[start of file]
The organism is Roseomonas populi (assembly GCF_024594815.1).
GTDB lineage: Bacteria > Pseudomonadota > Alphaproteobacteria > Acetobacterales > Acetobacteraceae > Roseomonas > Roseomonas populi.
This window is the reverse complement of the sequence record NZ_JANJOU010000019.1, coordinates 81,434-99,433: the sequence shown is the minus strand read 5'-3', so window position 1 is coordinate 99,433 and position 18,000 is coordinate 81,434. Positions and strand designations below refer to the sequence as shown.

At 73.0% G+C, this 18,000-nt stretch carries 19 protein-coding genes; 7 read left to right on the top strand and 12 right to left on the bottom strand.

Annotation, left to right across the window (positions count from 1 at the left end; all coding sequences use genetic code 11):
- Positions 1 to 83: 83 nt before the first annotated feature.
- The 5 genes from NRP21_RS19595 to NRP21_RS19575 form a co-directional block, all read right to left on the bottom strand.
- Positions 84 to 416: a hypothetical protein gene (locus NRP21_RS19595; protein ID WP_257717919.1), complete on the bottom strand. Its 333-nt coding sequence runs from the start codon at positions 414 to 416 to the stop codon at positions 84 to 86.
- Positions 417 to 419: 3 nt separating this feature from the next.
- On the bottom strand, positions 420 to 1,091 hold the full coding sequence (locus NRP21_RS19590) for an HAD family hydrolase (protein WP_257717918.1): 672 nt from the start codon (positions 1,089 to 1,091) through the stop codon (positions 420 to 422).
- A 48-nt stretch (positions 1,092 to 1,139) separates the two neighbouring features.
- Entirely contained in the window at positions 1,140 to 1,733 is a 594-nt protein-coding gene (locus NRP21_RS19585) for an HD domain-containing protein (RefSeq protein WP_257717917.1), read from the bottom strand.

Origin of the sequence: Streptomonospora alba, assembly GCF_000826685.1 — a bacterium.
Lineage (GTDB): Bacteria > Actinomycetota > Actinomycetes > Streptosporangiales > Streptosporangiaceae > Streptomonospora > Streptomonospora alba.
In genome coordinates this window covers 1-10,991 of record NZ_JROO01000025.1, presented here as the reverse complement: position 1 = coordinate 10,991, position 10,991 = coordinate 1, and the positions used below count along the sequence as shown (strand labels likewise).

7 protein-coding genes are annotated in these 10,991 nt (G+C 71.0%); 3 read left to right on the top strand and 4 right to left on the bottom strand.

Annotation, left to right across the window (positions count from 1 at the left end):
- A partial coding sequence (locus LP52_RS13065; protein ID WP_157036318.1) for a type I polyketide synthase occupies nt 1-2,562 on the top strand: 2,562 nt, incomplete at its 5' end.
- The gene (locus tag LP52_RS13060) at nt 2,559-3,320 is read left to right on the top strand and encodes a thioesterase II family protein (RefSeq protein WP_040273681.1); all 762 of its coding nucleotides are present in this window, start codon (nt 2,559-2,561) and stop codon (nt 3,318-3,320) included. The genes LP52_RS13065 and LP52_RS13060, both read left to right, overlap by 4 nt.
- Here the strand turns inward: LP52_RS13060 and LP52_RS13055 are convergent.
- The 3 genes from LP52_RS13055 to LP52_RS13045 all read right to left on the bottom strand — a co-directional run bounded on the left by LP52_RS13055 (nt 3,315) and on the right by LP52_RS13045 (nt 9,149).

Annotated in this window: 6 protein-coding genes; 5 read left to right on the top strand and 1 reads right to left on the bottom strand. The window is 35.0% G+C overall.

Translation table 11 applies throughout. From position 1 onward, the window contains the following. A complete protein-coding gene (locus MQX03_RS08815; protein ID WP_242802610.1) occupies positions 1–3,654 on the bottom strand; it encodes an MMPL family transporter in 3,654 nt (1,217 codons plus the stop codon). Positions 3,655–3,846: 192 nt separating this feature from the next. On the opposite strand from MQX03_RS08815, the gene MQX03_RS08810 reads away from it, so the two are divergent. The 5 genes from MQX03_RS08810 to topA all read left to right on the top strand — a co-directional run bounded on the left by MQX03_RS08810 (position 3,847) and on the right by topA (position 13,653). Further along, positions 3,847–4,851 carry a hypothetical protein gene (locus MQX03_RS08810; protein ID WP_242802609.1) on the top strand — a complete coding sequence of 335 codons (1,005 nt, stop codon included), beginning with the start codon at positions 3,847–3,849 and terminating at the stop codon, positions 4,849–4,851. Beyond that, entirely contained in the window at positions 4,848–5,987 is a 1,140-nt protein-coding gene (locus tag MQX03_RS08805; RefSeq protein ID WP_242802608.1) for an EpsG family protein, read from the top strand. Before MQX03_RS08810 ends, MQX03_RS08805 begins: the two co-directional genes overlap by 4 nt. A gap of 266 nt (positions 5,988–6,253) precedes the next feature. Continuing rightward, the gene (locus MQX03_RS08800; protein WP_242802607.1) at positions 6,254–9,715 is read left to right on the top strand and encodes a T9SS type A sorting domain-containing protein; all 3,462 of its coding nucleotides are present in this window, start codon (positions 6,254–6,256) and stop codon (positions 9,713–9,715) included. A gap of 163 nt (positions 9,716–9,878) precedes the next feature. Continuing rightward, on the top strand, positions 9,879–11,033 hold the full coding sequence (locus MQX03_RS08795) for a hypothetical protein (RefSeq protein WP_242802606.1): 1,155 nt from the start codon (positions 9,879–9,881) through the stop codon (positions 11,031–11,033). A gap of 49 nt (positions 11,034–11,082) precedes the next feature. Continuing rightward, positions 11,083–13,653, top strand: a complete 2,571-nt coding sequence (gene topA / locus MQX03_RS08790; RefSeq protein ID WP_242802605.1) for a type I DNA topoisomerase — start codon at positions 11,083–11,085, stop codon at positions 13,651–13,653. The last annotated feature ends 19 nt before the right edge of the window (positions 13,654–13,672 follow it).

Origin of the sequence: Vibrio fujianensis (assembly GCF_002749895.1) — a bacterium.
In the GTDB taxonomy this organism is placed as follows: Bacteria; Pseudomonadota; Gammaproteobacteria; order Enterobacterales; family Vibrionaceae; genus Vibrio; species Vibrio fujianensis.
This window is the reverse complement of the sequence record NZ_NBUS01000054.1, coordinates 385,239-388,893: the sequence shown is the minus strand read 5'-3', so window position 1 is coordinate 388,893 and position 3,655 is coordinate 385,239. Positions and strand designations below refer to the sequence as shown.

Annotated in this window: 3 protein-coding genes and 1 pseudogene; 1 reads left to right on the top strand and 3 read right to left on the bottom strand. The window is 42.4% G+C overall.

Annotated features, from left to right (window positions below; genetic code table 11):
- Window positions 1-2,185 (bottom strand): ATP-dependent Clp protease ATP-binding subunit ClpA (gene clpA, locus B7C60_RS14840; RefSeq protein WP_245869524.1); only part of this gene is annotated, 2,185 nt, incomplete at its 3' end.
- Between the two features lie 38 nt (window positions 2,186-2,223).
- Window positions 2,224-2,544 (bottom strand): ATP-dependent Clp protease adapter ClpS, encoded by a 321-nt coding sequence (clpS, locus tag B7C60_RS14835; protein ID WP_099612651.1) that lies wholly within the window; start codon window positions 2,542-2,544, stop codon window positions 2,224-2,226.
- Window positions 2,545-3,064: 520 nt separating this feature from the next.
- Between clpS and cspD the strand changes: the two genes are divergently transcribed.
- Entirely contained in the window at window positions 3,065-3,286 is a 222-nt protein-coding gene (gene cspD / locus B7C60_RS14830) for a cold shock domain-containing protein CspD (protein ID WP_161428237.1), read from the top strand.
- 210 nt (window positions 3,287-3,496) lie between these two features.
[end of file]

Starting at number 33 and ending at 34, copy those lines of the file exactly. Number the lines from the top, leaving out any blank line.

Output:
- Between clpS and cspD the strand changes: the two genes are divergently transcribed.
- Entirely contained in the window at window positions 3,065-3,286 is a 222-nt protein-coding gene (gene cspD / locus B7C60_RS14830) for a cold shock domain-containing protein CspD (protein ID WP_161428237.1), read from the top strand.